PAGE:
Multifocal literally means a lens has multiple focusing capabilities in a single lens. A trifocal means a single lens has three different prescriptions located within the lens; a distance corridor, an intermediate corridor, and a near vision corridor.
The distance Rx of the lens is at the top portion of the lens and brings images far off into focus.
The intermediate Rx is located just below the optical center of the lens and brings images at a distance of about an arms length into focus.
The near vision Rx of the lens is located in the lower portion of the lens and brings close up images into focus. This is also good for viewing tiny detail.
A trifocal lens is constructed by placing enough additional diopters on top of the distance vision Rx to achieve the intermediate Rx. The near vision Rx is achieved by placing enough diopters over the intermediate Rx to reach the needed reading prescription.
Trifocals work well in different lens materials:
- Glass – works well with very low prescriptions
- 1.53 Index of Refraction
- Heaviest of all lens materials (higher Rx’s can be quite heavy on the face)
- Hardest of all material
- Safety Issues – most eye doctors will not put into a child’s eyeglass frame
- Most scratch resistant of all lens materials
- Has the sharpest vision acuity
- Slightly more expensive due to not in demand
- CR-39 – works well for low, medium, and slightly high prescriptions
- 1.50 Index of Refraction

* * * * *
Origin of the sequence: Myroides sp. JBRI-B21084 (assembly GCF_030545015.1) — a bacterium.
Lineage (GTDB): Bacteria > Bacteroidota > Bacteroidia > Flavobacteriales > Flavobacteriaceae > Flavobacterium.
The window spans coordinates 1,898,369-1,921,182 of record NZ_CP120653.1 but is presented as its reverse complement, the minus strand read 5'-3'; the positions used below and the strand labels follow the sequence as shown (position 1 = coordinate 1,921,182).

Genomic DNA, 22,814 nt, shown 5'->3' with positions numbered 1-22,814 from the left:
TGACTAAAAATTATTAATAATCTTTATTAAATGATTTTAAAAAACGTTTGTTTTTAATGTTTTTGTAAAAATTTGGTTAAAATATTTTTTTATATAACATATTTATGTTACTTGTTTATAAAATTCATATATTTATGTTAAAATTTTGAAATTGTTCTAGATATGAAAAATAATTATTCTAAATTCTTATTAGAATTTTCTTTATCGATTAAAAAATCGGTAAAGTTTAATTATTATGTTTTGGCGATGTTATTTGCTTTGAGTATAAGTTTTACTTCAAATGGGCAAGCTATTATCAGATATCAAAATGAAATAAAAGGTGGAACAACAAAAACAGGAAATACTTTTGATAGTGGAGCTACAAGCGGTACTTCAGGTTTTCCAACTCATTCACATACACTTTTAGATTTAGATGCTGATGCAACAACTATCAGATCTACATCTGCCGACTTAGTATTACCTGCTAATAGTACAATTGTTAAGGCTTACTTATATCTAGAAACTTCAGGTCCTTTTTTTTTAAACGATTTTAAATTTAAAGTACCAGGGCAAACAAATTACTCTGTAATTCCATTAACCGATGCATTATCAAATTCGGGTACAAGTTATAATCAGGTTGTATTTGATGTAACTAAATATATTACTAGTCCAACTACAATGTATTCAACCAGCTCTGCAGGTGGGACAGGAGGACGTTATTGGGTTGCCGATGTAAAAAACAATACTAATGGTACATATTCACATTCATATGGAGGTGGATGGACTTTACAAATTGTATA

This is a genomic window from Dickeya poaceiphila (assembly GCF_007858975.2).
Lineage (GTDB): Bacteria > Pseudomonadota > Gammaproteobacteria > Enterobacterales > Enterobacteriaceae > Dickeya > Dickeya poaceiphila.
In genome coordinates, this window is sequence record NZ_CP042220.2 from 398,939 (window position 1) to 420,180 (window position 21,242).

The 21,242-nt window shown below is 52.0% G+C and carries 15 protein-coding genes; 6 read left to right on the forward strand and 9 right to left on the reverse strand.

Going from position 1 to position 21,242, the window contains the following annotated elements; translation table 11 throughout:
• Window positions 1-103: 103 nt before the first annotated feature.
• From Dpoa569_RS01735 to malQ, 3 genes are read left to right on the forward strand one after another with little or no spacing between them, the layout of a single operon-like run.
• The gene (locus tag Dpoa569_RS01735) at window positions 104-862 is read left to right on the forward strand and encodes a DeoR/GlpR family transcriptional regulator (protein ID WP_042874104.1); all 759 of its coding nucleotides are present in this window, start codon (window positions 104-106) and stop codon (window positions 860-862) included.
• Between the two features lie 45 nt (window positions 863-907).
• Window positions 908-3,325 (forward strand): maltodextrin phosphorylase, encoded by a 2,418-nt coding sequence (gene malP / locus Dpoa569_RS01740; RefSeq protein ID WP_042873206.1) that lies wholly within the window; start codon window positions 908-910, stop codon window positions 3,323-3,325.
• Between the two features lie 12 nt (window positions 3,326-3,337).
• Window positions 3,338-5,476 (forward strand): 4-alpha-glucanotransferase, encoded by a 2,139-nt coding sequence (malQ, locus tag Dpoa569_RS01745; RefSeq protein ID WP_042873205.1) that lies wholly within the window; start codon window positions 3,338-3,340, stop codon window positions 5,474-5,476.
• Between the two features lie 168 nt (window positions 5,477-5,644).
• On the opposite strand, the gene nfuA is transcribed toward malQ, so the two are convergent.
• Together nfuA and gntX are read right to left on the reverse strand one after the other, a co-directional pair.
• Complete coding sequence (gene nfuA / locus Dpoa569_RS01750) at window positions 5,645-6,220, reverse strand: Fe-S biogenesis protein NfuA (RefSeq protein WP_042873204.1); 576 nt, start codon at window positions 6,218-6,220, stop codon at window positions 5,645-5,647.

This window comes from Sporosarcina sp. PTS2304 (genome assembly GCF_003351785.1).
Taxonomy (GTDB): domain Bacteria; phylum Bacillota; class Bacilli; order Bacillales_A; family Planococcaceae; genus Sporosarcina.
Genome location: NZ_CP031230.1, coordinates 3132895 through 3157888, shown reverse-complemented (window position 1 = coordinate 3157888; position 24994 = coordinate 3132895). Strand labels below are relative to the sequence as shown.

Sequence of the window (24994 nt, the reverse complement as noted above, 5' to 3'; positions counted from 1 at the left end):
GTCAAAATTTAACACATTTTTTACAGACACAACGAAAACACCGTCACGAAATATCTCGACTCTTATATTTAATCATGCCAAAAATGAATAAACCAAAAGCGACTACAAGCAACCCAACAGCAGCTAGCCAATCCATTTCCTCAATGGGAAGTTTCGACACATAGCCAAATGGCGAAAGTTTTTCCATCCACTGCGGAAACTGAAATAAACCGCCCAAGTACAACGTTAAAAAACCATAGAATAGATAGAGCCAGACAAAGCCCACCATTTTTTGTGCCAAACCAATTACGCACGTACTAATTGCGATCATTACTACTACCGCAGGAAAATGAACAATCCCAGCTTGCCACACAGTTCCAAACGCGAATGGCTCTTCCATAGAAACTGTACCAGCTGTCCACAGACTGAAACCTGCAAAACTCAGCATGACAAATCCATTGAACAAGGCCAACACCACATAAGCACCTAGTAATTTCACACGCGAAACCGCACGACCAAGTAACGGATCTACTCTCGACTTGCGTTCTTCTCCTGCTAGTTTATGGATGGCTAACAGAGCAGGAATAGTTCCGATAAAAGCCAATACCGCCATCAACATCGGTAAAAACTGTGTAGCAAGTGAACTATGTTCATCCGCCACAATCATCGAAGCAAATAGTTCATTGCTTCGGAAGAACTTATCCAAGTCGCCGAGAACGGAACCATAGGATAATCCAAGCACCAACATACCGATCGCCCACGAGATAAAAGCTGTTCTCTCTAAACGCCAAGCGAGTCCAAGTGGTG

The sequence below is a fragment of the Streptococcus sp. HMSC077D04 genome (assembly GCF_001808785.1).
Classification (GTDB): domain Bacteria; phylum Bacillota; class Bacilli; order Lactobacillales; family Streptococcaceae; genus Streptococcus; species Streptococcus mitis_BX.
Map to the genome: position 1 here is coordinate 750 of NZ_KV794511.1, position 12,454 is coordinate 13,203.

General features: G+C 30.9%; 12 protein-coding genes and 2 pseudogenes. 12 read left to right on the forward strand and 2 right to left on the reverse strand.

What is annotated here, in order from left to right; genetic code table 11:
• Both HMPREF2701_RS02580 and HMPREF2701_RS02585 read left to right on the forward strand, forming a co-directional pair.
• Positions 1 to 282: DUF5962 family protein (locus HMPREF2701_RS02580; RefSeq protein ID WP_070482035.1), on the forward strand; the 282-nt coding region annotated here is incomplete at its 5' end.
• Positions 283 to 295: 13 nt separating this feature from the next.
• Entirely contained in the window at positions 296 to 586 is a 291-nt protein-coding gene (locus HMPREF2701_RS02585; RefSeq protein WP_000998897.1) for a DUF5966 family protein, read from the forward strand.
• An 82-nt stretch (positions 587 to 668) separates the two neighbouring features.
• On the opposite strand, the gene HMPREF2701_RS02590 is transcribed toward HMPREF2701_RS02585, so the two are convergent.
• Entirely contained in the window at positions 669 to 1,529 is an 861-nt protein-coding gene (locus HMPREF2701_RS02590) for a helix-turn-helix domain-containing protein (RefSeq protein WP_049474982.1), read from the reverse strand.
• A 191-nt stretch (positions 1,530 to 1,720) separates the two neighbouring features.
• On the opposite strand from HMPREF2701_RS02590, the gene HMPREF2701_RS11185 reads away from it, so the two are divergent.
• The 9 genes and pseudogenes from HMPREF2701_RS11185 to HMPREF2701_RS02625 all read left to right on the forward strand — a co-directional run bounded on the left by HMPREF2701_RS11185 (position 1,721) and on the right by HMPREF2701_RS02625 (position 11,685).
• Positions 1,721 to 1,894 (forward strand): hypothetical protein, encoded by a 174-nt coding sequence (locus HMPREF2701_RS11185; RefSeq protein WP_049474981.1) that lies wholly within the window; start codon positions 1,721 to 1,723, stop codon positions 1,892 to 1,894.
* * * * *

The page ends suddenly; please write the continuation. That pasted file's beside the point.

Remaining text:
- Most commonly used lens material
- Made of a plastic resin material
- Standard thickness
- Thicker than glass lenses of the same strength
- Light weight material
- Soft – scratches easily
- Durable – doesn’t break easily
- Polycarbonate – works well with low, medium, and high prescriptions
- 1.586 Index of Refraction
- Very popular
- Thinner than plastic
- Light weight
- Safer for eyes’ protection
- 3 different prescriptions can make a lens thicker, polycarbonate holds a higher Rx in less material
- Holds a higher Rx in less lens material as compared to plastic and glass
- Hi-Index – works well with higher prescriptions
- 1.54 – 1.8 and up Index of Refraction
- Most light weight
- Thinnest of all lens materials
- Expensive (the higher the Index of Refraction number, the thinner the lens, the higher the cost)
- 3 different prescriptions can make a lens thicker, a high index holds a higher Rx in less material
- Soft – scratches easily
Trifocals are very useful for older eyeglasses wearers who are presbyopic needing help seeing in all three ranges. People around the age of 50 years old and up are particularly fond of these types of eyeglasses. Trifocal lenses are very convenient in that they accommodate a wearer without the need to switch to a different pair of eyeglasses to bring images into focus.